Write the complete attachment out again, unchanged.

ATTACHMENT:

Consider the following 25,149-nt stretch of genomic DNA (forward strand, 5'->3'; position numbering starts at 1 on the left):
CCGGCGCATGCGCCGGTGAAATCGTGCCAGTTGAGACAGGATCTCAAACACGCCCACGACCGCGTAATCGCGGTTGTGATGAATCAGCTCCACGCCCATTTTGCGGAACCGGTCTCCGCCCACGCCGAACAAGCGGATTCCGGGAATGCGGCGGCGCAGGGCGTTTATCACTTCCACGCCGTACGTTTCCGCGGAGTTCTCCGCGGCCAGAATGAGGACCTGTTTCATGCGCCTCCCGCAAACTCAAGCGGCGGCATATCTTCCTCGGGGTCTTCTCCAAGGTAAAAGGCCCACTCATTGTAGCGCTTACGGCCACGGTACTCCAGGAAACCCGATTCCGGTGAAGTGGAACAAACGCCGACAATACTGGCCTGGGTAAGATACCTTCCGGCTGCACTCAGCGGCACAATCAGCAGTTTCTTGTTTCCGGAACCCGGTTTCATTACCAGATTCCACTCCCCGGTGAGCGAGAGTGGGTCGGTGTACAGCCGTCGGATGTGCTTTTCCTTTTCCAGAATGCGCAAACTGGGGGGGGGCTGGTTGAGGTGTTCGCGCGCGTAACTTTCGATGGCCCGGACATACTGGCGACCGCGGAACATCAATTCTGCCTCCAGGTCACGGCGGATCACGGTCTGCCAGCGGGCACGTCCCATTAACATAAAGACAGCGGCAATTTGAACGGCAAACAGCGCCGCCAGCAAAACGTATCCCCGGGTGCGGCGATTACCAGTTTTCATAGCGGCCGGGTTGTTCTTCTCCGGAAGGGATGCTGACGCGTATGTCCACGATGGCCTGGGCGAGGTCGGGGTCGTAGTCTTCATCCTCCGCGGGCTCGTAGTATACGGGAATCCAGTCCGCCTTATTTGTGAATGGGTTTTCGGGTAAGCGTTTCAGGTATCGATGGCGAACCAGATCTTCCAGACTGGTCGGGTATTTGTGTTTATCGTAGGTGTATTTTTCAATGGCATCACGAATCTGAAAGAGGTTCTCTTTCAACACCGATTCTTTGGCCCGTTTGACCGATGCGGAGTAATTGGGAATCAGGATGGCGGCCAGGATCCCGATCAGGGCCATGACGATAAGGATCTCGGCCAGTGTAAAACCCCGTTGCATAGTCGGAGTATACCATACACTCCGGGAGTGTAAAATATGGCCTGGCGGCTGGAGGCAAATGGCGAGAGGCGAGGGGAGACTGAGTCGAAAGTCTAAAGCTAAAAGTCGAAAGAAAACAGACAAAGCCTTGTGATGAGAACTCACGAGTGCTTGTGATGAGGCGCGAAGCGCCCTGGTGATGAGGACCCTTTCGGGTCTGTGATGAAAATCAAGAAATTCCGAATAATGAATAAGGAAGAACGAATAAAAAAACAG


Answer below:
Consider the following 25,149-nt stretch of genomic DNA (forward strand, 5'->3'; position numbering starts at 1 on the left):
CCGGCGCATGCGCCGGTGAAATCGTGCCAGTTGAGACAGGATCTCAAACACGCCCACGACCGCGTAATCGCGGTTGTGATGAATCAGCTCCACGCCCATTTTGCGGAACCGGTCTCCGCCCACGCCGAACAAGCGGATTCCGGGAATGCGGCGGCGCAGGGCGTTTATCACTTCCACGCCGTACGTTTCCGCGGAGTTCTCCGCGGCCAGAATGAGGACCTGTTTCATGCGCCTCCCGCAAACTCAAGCGGCGGCATATCTTCCTCGGGGTCTTCTCCAAGGTAAAAGGCCCACTCATTGTAGCGCTTACGGCCACGGTACTCCAGGAAACCCGATTCCGGTGAAGTGGAACAAACGCCGACAATACTGGCCTGGGTAAGATACCTTCCGGCTGCACTCAGCGGCACAATCAGCAGTTTCTTGTTTCCGGAACCCGGTTTCATTACCAGATTCCACTCCCCGGTGAGCGAGAGTGGGTCGGTGTACAGCCGTCGGATGTGCTTTTCCTTTTCCAGAATGCGCAAACTGGGGGGGGGCTGGTTGAGGTGTTCGCGCGCGTAACTTTCGATGGCCCGGACATACTGGCGACCGCGGAACATCAATTCTGCCTCCAGGTCACGGCGGATCACGGTCTGCCAGCGGGCACGTCCCATTAACATAAAGACAGCGGCAATTTGAACGGCAAACAGCGCCGCCAGCAAAACGTATCCCCGGGTGCGGCGATTACCAGTTTTCATAGCGGCCGGGTTGTTCTTCTCCGGAAGGGATGCTGACGCGTATGTCCACGATGGCCTGGGCGAGGTCGGGGTCGTAGTCTTCATCCTCCGCGGGCTCGTAGTATACGGGAATCCAGTCCGCCTTATTTGTGAATGGGTTTTCGGGTAAGCGTTTCAGGTATCGATGGCGAACCAGATCTTCCAGACTGGTCGGGTATTTGTGTTTATCGTAGGTGTATTTTTCAATGGCATCACGAATCTGAAAGAGGTTCTCTTTCAACACCGATTCTTTGGCCCGTTTGACCGATGCGGAGTAATTGGGAATCAGGATGGCGGCCAGGATCCCGATCAGGGCCATGACGATAAGGATCTCGGCCAGTGTAAAACCCCGTTGCATAGTCGGAGTATACCATACACTCCGGGAGTGTAAAATATGGCCTGGCGGCTGGAGGCAAATGGCGAGAGGCGAGGGGAGACTGAGTCGAAAGTCTAAAGCTAAAAGTCGAAAGAAAACAGACAAAGCCTTGTGATGAGAACTCACGAGTGCTTGTGATGAGGCGCGAAGCGCCCTGGTGATGAGGACCCTTTCGGGTCTGTGATGAAAATCAAGAAATTCCGAATAATGAATAAGGAAGAACGAATAAAAAAACAG